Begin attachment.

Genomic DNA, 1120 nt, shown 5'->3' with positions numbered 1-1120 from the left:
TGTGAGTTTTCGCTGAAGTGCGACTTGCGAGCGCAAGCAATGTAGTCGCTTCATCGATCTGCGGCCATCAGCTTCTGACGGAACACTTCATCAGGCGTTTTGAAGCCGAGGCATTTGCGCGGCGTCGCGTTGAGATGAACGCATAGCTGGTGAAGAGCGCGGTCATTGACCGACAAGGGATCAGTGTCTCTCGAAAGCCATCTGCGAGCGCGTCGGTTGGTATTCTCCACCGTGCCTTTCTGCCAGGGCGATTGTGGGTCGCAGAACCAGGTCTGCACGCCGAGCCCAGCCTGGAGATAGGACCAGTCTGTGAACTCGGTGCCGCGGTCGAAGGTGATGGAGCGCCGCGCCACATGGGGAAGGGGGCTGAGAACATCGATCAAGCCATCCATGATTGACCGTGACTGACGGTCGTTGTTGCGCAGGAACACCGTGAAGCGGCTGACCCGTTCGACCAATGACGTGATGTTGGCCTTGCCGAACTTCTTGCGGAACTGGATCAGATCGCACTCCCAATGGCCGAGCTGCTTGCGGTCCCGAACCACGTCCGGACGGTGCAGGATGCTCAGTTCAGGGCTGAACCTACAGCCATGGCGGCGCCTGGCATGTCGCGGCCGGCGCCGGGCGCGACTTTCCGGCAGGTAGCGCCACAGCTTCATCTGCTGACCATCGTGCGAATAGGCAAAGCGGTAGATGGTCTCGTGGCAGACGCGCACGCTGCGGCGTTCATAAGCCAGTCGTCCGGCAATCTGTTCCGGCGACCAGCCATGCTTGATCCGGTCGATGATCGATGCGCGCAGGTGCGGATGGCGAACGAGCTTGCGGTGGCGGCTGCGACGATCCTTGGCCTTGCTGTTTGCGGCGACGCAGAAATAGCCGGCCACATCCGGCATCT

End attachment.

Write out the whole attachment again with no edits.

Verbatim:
Genomic DNA, 1120 nt, shown 5'->3' with positions numbered 1-1120 from the left:
TGTGAGTTTTCGCTGAAGTGCGACTTGCGAGCGCAAGCAATGTAGTCGCTTCATCGATCTGCGGCCATCAGCTTCTGACGGAACACTTCATCAGGCGTTTTGAAGCCGAGGCATTTGCGCGGCGTCGCGTTGAGATGAACGCATAGCTGGTGAAGAGCGCGGTCATTGACCGACAAGGGATCAGTGTCTCTCGAAAGCCATCTGCGAGCGCGTCGGTTGGTATTCTCCACCGTGCCTTTCTGCCAGGGCGATTGTGGGTCGCAGAACCAGGTCTGCACGCCGAGCCCAGCCTGGAGATAGGACCAGTCTGTGAACTCGGTGCCGCGGTCGAAGGTGATGGAGCGCCGCGCCACATGGGGAAGGGGGCTGAGAACATCGATCAAGCCATCCATGATTGACCGTGACTGACGGTCGTTGTTGCGCAGGAACACCGTGAAGCGGCTGACCCGTTCGACCAATGACGTGATGTTGGCCTTGCCGAACTTCTTGCGGAACTGGATCAGATCGCACTCCCAATGGCCGAGCTGCTTGCGGTCCCGAACCACGTCCGGACGGTGCAGGATGCTCAGTTCAGGGCTGAACCTACAGCCATGGCGGCGCCTGGCATGTCGCGGCCGGCGCCGGGCGCGACTTTCCGGCAGGTAGCGCCACAGCTTCATCTGCTGACCATCGTGCGAATAGGCAAAGCGGTAGATGGTCTCGTGGCAGACGCGCACGCTGCGGCGTTCATAAGCCAGTCGTCCGGCAATCTGTTCCGGCGACCAGCCATGCTTGATCCGGTCGATGATCGATGCGCGCAGGTGCGGATGGCGAACGAGCTTGCGGTGGCGGCTGCGACGATCCTTGGCCTTGCTGTTTGCGGCGACGCAGAAATAGCCGGCCACATCCGGCATCT